I had no idea what I was going to write about until Brandon saved my day and chimed in to leave this comment on yesterday’s post:
Particular arguments aside, when it comes to this issue, are “you” not doing the same thing you say the other side is doing – trying to force your flock’s paradigm on the rest of us – especially given that “your” side are the ones looking to change the current paradigm?
Brandon may think that I don’t like him very much (correct me if I’m wrong, Brandon), but he would be wrong in that assessment. While I may not like the positions he takes on some of my issues, he is, nevertheless, someone who always gets me thinking. Contrary to what some people may think of me, I’m NOT interested in having a happy little peanut gallery here whose members all live in harmonious agreement; a dissenting voice, expressed respectfully and in a way that doesn’t threaten or demean, is always welcomed here.
Anyway, Brandon asked a fair question (and one that I’ve considered a number of times before, as I am very sensitive to being thought hypocritical). The response I crafted to his genuine query (while I was waiting for my dinner to cook) felt too long for a comment, so I’m opening this up for general consumption.
Brandon, that’s a fair question, and I can see how some people would (and do!) feel that way.
The difference, I think, is that no one is forcing anyone else, at least in THIS issue (and in any number of questions concerning others’ rights) to do anything other than accept that equal rights, in order to BE equal rights, have to apply, you know, EQUALLY to EVERYONE. No one on “my” side is forcing people to marry – or not. No one is forcing anyone else to have an abortion or use birth control. No one is forcing anyone else to observe anyone else’s religious rites. There are a great number of those on the “other” side – perhaps not you, personally, but let’s agree that this is not an unfair statement – who DO want to force those things on people, actively and with the full weight of the law behind them. That’s the part I object to.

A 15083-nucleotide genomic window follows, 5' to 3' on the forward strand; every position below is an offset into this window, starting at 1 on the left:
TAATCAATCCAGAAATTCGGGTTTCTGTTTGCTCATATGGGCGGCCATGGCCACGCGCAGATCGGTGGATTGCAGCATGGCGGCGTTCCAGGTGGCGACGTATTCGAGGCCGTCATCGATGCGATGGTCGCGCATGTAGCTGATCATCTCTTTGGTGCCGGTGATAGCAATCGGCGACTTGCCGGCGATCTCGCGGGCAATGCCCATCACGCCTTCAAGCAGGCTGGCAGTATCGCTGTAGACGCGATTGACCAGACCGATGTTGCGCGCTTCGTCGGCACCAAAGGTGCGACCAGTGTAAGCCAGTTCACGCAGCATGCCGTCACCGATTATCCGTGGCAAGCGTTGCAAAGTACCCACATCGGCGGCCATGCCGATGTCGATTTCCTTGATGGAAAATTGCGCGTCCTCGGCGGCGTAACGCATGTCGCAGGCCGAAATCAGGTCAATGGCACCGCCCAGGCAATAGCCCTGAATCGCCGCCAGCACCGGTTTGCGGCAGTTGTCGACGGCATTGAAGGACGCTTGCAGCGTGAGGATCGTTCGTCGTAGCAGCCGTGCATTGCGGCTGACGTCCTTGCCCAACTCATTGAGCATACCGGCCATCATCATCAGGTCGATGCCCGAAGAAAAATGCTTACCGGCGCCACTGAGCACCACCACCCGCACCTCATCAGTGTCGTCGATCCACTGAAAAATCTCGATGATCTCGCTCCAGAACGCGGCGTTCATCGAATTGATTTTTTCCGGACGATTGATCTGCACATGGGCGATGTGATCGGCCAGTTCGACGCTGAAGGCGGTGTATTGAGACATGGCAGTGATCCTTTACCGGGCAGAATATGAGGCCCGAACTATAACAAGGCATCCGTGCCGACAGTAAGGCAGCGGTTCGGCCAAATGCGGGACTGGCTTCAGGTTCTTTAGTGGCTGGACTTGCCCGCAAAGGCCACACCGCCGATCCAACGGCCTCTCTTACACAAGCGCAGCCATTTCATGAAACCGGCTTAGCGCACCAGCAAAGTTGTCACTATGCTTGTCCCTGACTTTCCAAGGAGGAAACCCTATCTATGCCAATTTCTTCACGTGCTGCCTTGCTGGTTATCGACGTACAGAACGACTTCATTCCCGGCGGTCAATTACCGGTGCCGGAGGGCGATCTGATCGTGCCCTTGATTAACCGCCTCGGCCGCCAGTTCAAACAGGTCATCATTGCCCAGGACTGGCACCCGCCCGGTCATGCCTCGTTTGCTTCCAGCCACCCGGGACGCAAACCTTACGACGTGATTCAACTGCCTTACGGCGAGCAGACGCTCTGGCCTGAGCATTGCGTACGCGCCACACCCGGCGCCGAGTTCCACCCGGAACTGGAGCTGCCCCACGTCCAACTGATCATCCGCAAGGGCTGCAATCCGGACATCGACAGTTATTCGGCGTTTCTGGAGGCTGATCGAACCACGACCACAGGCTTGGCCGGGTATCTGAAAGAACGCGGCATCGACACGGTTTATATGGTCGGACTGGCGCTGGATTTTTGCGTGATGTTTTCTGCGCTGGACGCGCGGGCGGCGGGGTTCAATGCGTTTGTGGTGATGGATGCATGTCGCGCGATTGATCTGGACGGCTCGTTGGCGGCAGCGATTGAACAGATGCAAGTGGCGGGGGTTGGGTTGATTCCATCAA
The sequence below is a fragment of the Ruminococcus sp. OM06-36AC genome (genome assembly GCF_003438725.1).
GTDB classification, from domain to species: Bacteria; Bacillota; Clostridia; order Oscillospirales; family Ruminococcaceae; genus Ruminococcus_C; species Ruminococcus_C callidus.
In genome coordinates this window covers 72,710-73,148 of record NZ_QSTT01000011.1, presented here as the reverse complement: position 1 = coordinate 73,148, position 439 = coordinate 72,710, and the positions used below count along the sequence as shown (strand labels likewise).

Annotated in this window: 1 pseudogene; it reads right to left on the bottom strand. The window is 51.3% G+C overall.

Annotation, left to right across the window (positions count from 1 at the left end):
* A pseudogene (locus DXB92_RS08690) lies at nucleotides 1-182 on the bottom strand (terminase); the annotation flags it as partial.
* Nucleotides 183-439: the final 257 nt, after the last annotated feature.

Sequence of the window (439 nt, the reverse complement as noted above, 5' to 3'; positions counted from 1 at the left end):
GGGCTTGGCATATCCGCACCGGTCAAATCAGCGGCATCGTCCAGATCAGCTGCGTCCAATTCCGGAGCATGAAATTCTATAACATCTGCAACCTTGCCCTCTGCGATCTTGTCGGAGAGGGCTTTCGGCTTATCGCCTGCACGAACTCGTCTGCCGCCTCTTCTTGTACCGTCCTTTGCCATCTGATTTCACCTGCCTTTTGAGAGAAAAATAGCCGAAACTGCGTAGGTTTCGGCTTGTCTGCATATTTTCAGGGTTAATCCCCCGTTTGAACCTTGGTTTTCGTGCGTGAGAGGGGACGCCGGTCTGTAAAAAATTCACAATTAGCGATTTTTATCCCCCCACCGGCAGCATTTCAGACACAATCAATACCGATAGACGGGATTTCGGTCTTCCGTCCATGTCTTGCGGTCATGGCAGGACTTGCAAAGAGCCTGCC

Look, there are any number of things that any number of us find distasteful. Some people are offended by strip clubs. Some wish that their children’s schools taught only what they think is right and true and necessary for their kid to learn. Some people are deeply suspicious of religious groups and think them dangerous. We all have to learn to live together (or, if not together exactly, then at the very least in close proximity). No one’s asking anyone to ACCEPT anything personally – someone may never accept that gay people can engage in the same kind of marriage that they have, and that’s their own personal deal. What we ARE demanding (and it IS a demand) is that they TOLERATE it; that they concede that equal rights apply to everyone, even to people they may not like.
It’s a big comparison, but I’m going to make it, anyway; 146-odd years ago, there was a significant portion of the country wanted NOTHING to do with black people partaking in the same rights as they had (let’s remember that Delaware refused to ratify the 13th Amendment until 1901, for crying out loud), and even in our lifetimes (well, MY lifetime; I don’t know how old you are, Brandon, but I suspect this is true of most of my readers), there was still legalized segregation in a shameful number of places. “We” (at least, a majority of us) recognized this was wrong, and we worked and fought (and bled and died) to fix it (as much as we did, that is; we’ve still got quite a long way to go).
I really don’t think that this is an unfair parallel to make; what’s happening with this issue (and in a lot of other places) is WRONG, and serves no other purpose than to make a minority of frightened, narrow-minded people feel a little better about themselves and their place in the world. I’m sorry if freedom and equality make those people uncomfortable, but I’m not sorry enough to give up my rights (or the rights of my fellows) to make them feel better.